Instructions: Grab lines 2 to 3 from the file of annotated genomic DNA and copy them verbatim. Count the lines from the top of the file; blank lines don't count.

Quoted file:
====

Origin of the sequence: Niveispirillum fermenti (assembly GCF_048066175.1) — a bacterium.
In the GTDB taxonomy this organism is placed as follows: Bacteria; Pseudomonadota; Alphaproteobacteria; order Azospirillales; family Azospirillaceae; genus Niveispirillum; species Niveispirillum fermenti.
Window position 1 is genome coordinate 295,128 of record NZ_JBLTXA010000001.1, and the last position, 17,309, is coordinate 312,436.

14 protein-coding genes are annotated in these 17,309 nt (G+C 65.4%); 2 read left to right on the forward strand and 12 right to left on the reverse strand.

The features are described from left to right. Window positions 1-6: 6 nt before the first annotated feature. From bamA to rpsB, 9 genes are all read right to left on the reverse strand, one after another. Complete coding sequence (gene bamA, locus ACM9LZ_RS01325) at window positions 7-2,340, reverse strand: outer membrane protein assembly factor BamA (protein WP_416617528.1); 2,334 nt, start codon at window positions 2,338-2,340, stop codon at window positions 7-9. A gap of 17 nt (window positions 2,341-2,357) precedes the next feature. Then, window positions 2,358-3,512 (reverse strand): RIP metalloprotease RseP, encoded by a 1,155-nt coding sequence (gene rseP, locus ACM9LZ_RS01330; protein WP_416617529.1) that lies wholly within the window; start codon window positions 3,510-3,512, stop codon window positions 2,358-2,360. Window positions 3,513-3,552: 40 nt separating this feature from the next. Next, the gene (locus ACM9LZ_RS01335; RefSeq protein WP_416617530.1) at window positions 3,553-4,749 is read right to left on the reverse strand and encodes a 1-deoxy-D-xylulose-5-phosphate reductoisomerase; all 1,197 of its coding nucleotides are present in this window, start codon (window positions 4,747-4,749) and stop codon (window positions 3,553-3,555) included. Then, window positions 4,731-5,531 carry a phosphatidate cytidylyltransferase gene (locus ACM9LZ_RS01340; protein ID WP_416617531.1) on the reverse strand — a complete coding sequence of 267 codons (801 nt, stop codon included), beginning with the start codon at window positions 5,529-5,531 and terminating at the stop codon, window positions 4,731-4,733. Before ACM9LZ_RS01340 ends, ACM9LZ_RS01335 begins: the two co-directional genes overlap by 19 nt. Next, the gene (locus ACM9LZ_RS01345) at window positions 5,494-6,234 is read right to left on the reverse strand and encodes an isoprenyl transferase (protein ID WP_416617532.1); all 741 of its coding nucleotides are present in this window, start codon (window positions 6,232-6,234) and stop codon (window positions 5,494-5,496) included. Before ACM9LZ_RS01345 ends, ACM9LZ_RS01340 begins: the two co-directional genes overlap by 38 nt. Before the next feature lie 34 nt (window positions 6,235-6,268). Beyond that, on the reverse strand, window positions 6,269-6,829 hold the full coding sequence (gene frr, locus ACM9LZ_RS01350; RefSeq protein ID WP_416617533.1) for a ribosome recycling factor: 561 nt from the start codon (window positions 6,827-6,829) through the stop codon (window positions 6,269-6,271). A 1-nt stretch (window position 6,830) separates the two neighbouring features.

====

In the GTDB taxonomy this organism is placed as follows: Bacteria; Pseudomonadota; Alphaproteobacteria; order Azospirillales; family Azospirillaceae; genus Niveispirillum; species Niveispirillum fermenti.
Window position 1 is genome coordinate 295,128 of record NZ_JBLTXA010000001.1, and the last position, 17,309, is coordinate 312,436.